SHARING CUSTODY IN A MANNER THAT'S EASIEST ON YOUR KIDS

After a divorce where there are children in the picture, you want life to be as stable and happy as possible for your children. This isn't always easily done where you share custody with a former spouse whom you don't get along with. Below are some strategies to make shared custody arrangements easier on your kids. 

Keep disagreements with your spouse out of earshot

Young children want to know that their parents love them, and that being close to both parents won't threaten either relationship. After a divorce, arguing in front of your children, or speaking poorly about the other parent in front of your child, might make them feel as though they need to side with you and to push away the other parent in order to make you happy. Don't put your children in the position of feeling as though they're betraying one parent by getting along with the other. It is likewise important to model a respectful, cordial relationship for your kids, even under trying circumstances. Relatedly, foster respect and trust for the other parent with your child. It's important to you that your child listens to and respects your authority, and it's likewise important to your former spouse. If you find it impossible to speak with your spouse without bickering, consider holding more heated conversations over email or text.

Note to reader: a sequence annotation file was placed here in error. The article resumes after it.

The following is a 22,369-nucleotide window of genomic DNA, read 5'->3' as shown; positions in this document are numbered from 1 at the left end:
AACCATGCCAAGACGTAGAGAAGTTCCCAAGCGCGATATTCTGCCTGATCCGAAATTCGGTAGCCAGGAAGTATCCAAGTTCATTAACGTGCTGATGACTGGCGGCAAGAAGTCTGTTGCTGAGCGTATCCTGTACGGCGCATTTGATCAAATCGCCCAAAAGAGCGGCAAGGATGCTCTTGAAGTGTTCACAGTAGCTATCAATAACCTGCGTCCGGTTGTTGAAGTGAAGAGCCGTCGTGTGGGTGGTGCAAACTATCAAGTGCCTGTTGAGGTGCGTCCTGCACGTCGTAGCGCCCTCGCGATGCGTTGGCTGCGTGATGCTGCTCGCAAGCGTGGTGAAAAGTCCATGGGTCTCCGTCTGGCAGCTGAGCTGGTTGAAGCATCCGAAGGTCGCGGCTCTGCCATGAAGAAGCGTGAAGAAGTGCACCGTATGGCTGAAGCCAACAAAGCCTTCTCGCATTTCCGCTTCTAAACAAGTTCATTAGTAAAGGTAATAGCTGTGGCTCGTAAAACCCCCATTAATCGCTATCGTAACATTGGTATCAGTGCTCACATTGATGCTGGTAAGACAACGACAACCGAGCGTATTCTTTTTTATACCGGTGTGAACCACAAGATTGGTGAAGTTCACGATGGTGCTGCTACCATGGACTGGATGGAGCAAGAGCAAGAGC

Offer your child as stable a living environment and predictable a schedule as possible

If you and your spouse exchange custody on a weekly or bi-weekly basis, your children will inevitably feel unsettled to some degree. Try to create an environment in both parents' residences that feels as much like home as possible. Allow them to decorate each bedroom in a personal way, so that they feel as though it's truly their space. Consider alternate calendars, such as exchanging custody every two weeks or once a month, rather than every week, to allow them to feel more settled.

If you have a dispute, try to work it out informally, or secure the assistance of a mediator

Going to court for each small disagreement will not only be time consuming and expensive; it will make your relationship with your spouse unbearably contentious. If at all possible, take an informal approach to reaching an agreement on changes to the custodial arrangement or support payment prior to going to court. It could be helpful to secure a knowledgeable mediator for such disputes, such as a family law attorney, if you are at an impasse with your ex.

For assistance in family law matters in northern New Jersey and beyond, contact the Morristown law firm of Smith & Doran for a consultation on your case, at 973-292-0016.

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